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Prevalence, Patterns, and Predictors: A Statewide Longitudinal Study of Childhood Obesity

11 Feb 2019

ABSTRACT

BACKGROUND

We examined prevalence, incidence, and trajectory of obesity from kindergarten through grade 8 in one of the first states to implement annual surveillance.

METHODS

Participants included 16,414 children enrolled in kindergarten in Arkansas in 2004 with complete body mass index (BMI) measurements in kindergarten and eighth grade. Repeated measures of weight status were entered in multiple linear and logistic regression models with demographics and family poverty status.

RESULTS

The prevalence of obesity (BMI ≥ 95th percentile) was lowest in kindergarten (14.9%), with subsequent incidence rates consistent at 4%. Prevalence and incidence peaked in eighth grade (24.5% and 4.9%, respectively), with 33.8% of children measuring obese at least once by eighth grade. Kindergarten obesity was a significant predictor of eighth grade obesity (odds ratio, 17.5; 95% confidence interval, 15.8‐19.3). We found statistically significant 3‐way interactions for sex, race, and time, suggesting unique patterns for Hispanic boys and black girls.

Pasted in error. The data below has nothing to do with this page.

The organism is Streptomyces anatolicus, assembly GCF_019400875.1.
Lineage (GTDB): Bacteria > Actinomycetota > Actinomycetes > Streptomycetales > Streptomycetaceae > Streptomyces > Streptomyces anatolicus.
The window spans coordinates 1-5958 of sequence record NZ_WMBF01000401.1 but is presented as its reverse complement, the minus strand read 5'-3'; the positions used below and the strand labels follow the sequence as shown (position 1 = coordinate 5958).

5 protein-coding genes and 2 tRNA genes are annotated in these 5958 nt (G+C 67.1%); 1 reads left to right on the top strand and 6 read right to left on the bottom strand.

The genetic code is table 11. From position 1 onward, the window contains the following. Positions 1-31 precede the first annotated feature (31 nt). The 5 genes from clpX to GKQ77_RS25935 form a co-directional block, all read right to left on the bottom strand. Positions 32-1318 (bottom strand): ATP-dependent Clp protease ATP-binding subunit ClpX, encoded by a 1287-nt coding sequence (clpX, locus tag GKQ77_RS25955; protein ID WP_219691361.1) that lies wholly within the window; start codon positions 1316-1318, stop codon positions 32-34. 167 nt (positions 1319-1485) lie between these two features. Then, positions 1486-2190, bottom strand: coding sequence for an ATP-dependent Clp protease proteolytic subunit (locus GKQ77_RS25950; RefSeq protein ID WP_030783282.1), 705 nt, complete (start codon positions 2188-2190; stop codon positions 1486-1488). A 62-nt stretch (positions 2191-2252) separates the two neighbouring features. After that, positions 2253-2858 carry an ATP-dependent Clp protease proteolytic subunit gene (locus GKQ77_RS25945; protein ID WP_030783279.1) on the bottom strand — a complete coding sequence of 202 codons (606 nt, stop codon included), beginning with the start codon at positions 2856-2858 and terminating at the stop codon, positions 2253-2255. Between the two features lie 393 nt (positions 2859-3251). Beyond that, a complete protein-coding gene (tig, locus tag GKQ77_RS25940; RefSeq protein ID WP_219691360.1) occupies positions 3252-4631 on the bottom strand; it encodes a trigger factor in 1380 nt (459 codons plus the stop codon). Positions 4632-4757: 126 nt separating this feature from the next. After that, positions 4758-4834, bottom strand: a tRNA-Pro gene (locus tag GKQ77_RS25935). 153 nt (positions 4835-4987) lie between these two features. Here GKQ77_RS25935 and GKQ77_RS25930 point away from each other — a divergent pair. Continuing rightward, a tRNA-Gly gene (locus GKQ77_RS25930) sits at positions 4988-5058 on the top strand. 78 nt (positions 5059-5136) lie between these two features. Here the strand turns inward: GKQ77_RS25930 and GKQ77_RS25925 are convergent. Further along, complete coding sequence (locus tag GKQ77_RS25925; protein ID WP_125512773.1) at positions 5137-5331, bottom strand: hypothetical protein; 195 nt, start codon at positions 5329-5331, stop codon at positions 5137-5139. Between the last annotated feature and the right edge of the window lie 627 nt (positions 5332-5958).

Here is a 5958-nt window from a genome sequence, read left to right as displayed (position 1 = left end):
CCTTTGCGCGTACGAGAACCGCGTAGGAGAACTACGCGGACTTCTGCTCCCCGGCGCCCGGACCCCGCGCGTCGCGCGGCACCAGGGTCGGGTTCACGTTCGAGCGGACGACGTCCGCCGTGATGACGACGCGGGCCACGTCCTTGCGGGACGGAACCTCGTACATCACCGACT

CONCLUSIONS

Our study documents unique longitudinal patterns of obesity from kindergarten through eighth grade that expand our understanding of risk. It demonstrates the value of public school health systems that collect routine administrative data about student BMI that is integrated with education records to foster program and policy discussions.

Click here to view the full article which appeared in Journal of School Health